Editor's note: This is part of a weekly series published each Monday between Memorial Day and Veterans Day honoring local veterans.
WARREN - War is hell.
For Edward Callion, images of dead and wounded soldiers, Marines and European civilians spread across the beaches and hills of Normandy, and later through Belgium and in Germany, are seared in his mind's eye.
Tribune Chronicle / Raymond L. Smith
World War II U.S. Army veteran Edward Callion was a 19-year-old Warren resident when he was drafted into the military in 1943. Now, 88, he recalls witnessing the death and destruction of war.
Six decades later, Callion still shakes when talking about what he felt and saw during the last days of World War II.
"I hate war," Callion said. "My unit, the 3420 Quartermaster Trucking Co., arrived in Normandy days after the D-Day invasion. What I saw haunted me. The bodies of men on the ground and in trees. There was death everywhere."
Now at age 88 and legally blind, Callion's vision often is trained inward on pleasant memories of family and friends.
Edward Callion Age: 88
Service: U.S. Army. Tech-4
Awards: World War II Victory Medal, Good Conduct Medal, American Campaign Medal, EAME Theater Medal with five Bronze Stars.
Family: Parents, Edward Sr. and Rebecca Callion; children, Timothy and Edith Callion.
Education: Graduate of Warren City Schools. Attended one year at Youngstown College and completed bricklaying and drafting school programs.
Yet Callion believes his service during World War II made him even more appreciative of being an American and has helped him to recognize the privileges of living this country.
"We are in the greatest country," he said. "I'm glad the war never reached American soil. I remember the destruction that I saw in Europe. I remember women and children whose husbands and fathers were lost in the war begging for food and a place to stay. If a sustained war had been on American soil, I think it would have fundamentally changed this nation."
After his time in the military, he worked as a mechanic, bricklayer, general contractor, entrepreneur and family man.
Callion was drafted by the U.S. Army in June 1943. He did basic training at Fort McClellan in Alabama and advanced individual training in motor repair at Fort Benning, Ga. He had a natural aptitude for working with vehicles because he worked by his father's side fixing cars since he was a boy.
As an African American, though, his abilities didn't earn him equal treatment.
"I was surprised about the level of segregation in the military," Callion said. "When we were going to basic training, friends that I grew up with were required to ride in separate train cars."
"When we passed through Cincinnati on a meal break, we watched white soldiers get off the train and go into the restaurant," he described. "Food was brought to us. We had to eat on the train car."
Callion said that during the war, there was much debate on the role of African Americans.
"Secretary of War Henry Stimson openly questioned whether African Americans had the sensibilities to be combat troops," Callion said. "I don't know how others felt, but that hurt me. We were in the battles. We were risking our lives, just like every other American serving."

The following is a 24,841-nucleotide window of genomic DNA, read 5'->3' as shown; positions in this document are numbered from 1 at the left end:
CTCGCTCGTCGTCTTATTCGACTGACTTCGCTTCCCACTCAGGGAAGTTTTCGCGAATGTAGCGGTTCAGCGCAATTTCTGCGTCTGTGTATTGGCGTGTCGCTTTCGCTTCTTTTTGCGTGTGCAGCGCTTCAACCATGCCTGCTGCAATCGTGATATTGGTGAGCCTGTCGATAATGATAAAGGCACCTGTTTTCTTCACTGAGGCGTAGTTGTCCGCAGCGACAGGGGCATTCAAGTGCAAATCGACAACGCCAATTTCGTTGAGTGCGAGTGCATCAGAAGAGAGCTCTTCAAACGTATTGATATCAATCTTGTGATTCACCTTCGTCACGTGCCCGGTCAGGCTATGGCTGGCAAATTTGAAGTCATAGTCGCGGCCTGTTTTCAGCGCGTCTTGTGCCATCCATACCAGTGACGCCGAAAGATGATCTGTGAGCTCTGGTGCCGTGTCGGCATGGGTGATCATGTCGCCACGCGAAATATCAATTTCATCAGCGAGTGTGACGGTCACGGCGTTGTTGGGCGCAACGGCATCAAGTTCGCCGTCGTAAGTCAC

Arriving in Normandy a few days after June 6, 1944, 3420 Quartermaster Trucking Co. was a part of what became known as the "Red Ball Express."
The route of the Red Ball Express was marked with red balls and closed to civilian traffic. The trucks were marked with red balls and given priority when on regular roads.
Hundreds of trucks used the route to deliver needed equipment, food and other supplies to troops on the front line.
The system ran for three months, from Aug. 25 through Nov. 1, 1944.
The express was created because the French railway system had been destroyed by Allied air power before the invasion in order to deny its use to the German forces.
The truck convoy system stretched from St. Lo in Normandy to Paris and eventually to the front along France's northeastern border. More than 900 fully loaded vehicles were on the Red Ball on average days with drivers officially ordered to observe 60-yard intervals and a top speed of 25 mph.
At its peak, 140 truck companies used the route that took 54 hours to drive round trip and operated all day, every day regardless of the weather.
"My unit had about 55 trucks, four jeeps, more than 100 drivers and seven mechanics," Callion said.
"Enemy pilots were constantly strafing our convoys, because they were trying to break out supply lines," he said. "We often were carrying ordnance rounds, so if they hit us right, there would have been explosions that could have killed us all."
Approximately 75 percent of those who served in the Red Ball Express were African American.
As the war began to die down, the role of the truck drivers began to shift from carrying supplies to the battle lines to helping pick up bodies.
"During combat missions, trenches would be dug, bodies pushed in, and they would be covered," Callion described. "Later, the grave registration company would return to the area, unearth the shallow graves, identify the soldiers using their dog tags or any other identification available. We would transport the bodies back so they could be sent home to their families."
The deceased would be placed in the trucks 20 at a time.
"The stench was terrible," Callion said. "I would not have an appetite for days afterwards."
When he returned home, Callion was glad to see some of his childhood friends also return from the war.
However, he also was reminded of the losses when he would see the mother of one of his childhood buddies.
"We were drafted at about the same time," he said. "Years later, when I would see his mother, she would cry because her son did not make it back."